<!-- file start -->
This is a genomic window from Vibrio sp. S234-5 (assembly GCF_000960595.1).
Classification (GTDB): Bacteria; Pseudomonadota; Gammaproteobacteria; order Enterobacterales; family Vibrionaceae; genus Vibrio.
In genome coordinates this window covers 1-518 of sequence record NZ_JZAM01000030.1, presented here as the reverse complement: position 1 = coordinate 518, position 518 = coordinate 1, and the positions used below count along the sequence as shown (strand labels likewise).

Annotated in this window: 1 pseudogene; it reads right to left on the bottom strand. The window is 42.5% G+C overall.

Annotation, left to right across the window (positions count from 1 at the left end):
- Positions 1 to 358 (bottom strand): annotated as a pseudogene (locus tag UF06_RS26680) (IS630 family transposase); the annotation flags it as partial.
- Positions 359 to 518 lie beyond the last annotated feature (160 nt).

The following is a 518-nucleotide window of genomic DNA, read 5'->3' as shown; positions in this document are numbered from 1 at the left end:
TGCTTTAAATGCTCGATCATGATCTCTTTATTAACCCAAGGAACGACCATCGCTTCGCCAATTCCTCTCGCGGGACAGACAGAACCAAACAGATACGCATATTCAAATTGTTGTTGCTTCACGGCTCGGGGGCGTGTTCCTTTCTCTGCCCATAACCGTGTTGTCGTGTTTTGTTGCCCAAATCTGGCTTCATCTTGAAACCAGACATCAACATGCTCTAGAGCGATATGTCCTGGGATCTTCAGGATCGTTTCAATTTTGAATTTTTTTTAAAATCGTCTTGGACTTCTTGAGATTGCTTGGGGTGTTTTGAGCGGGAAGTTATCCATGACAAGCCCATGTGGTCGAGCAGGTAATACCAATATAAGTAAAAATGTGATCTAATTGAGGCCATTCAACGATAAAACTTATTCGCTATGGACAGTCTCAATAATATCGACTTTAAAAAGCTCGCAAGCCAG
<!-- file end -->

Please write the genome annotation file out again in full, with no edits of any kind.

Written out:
This is a genomic window from Vibrio sp. S234-5 (assembly GCF_000960595.1).
Classification (GTDB): Bacteria; Pseudomonadota; Gammaproteobacteria; order Enterobacterales; family Vibrionaceae; genus Vibrio.
In genome coordinates this window covers 1-518 of sequence record NZ_JZAM01000030.1, presented here as the reverse complement: position 1 = coordinate 518, position 518 = coordinate 1, and the positions used below count along the sequence as shown (strand labels likewise).

Annotated in this window: 1 pseudogene; it reads right to left on the bottom strand. The window is 42.5% G+C overall.

Annotation, left to right across the window (positions count from 1 at the left end):
- Positions 1 to 358 (bottom strand): annotated as a pseudogene (locus tag UF06_RS26680) (IS630 family transposase); the annotation flags it as partial.
- Positions 359 to 518 lie beyond the last annotated feature (160 nt).

The following is a 518-nucleotide window of genomic DNA, read 5'->3' as shown; positions in this document are numbered from 1 at the left end:
TGCTTTAAATGCTCGATCATGATCTCTTTATTAACCCAAGGAACGACCATCGCTTCGCCAATTCCTCTCGCGGGACAGACAGAACCAAACAGATACGCATATTCAAATTGTTGTTGCTTCACGGCTCGGGGGCGTGTTCCTTTCTCTGCCCATAACCGTGTTGTCGTGTTTTGTTGCCCAAATCTGGCTTCATCTTGAAACCAGACATCAACATGCTCTAGAGCGATATGTCCTGGGATCTTCAGGATCGTTTCAATTTTGAATTTTTTTTAAAATCGTCTTGGACTTCTTGAGATTGCTTGGGGTGTTTTGAGCGGGAAGTTATCCATGACAAGCCCATGTGGTCGAGCAGGTAATACCAATATAAGTAAAAATGTGATCTAATTGAGGCCATTCAACGATAAAACTTATTCGCTATGGACAGTCTCAATAATATCGACTTTAAAAAGCTCGCAAGCCAG